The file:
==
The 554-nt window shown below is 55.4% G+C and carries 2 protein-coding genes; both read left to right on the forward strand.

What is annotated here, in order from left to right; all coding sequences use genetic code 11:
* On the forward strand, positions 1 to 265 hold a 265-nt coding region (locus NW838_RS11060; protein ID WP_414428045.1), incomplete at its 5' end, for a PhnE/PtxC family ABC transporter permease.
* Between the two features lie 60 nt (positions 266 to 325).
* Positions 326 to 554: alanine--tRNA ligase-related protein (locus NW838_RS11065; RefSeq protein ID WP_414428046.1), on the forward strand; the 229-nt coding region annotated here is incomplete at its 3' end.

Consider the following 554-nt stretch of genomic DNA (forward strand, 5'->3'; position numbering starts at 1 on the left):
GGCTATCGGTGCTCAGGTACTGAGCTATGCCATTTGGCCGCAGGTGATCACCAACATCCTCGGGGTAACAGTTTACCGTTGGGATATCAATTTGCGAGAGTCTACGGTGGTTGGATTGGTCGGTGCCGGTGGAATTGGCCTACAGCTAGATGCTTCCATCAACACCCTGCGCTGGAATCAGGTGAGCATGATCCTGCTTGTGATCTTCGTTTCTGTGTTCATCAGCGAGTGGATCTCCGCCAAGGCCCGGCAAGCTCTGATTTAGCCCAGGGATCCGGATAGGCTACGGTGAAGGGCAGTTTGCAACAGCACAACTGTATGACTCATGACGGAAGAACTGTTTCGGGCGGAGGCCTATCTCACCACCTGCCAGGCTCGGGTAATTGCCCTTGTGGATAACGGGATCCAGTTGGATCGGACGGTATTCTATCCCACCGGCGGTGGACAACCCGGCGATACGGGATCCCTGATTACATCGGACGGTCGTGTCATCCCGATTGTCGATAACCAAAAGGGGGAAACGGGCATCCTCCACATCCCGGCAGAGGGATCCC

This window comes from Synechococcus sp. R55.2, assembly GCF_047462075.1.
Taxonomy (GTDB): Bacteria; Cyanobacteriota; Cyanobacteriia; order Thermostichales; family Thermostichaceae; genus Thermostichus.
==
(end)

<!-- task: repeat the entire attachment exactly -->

The 554-nt window shown below is 55.4% G+C and carries 2 protein-coding genes; both read left to right on the forward strand.

What is annotated here, in order from left to right; all coding sequences use genetic code 11:
* On the forward strand, positions 1 to 265 hold a 265-nt coding region (locus NW838_RS11060; protein ID WP_414428045.1), incomplete at its 5' end, for a PhnE/PtxC family ABC transporter permease.
* Between the two features lie 60 nt (positions 266 to 325).
* Positions 326 to 554: alanine--tRNA ligase-related protein (locus NW838_RS11065; RefSeq protein ID WP_414428046.1), on the forward strand; the 229-nt coding region annotated here is incomplete at its 3' end.

Consider the following 554-nt stretch of genomic DNA (forward strand, 5'->3'; position numbering starts at 1 on the left):
GGCTATCGGTGCTCAGGTACTGAGCTATGCCATTTGGCCGCAGGTGATCACCAACATCCTCGGGGTAACAGTTTACCGTTGGGATATCAATTTGCGAGAGTCTACGGTGGTTGGATTGGTCGGTGCCGGTGGAATTGGCCTACAGCTAGATGCTTCCATCAACACCCTGCGCTGGAATCAGGTGAGCATGATCCTGCTTGTGATCTTCGTTTCTGTGTTCATCAGCGAGTGGATCTCCGCCAAGGCCCGGCAAGCTCTGATTTAGCCCAGGGATCCGGATAGGCTACGGTGAAGGGCAGTTTGCAACAGCACAACTGTATGACTCATGACGGAAGAACTGTTTCGGGCGGAGGCCTATCTCACCACCTGCCAGGCTCGGGTAATTGCCCTTGTGGATAACGGGATCCAGTTGGATCGGACGGTATTCTATCCCACCGGCGGTGGACAACCCGGCGATACGGGATCCCTGATTACATCGGACGGTCGTGTCATCCCGATTGTCGATAACCAAAAGGGGGAAACGGGCATCCTCCACATCCCGGCAGAGGGATCCC

This window comes from Synechococcus sp. R55.2, assembly GCF_047462075.1.
Taxonomy (GTDB): Bacteria; Cyanobacteriota; Cyanobacteriia; order Thermostichales; family Thermostichaceae; genus Thermostichus.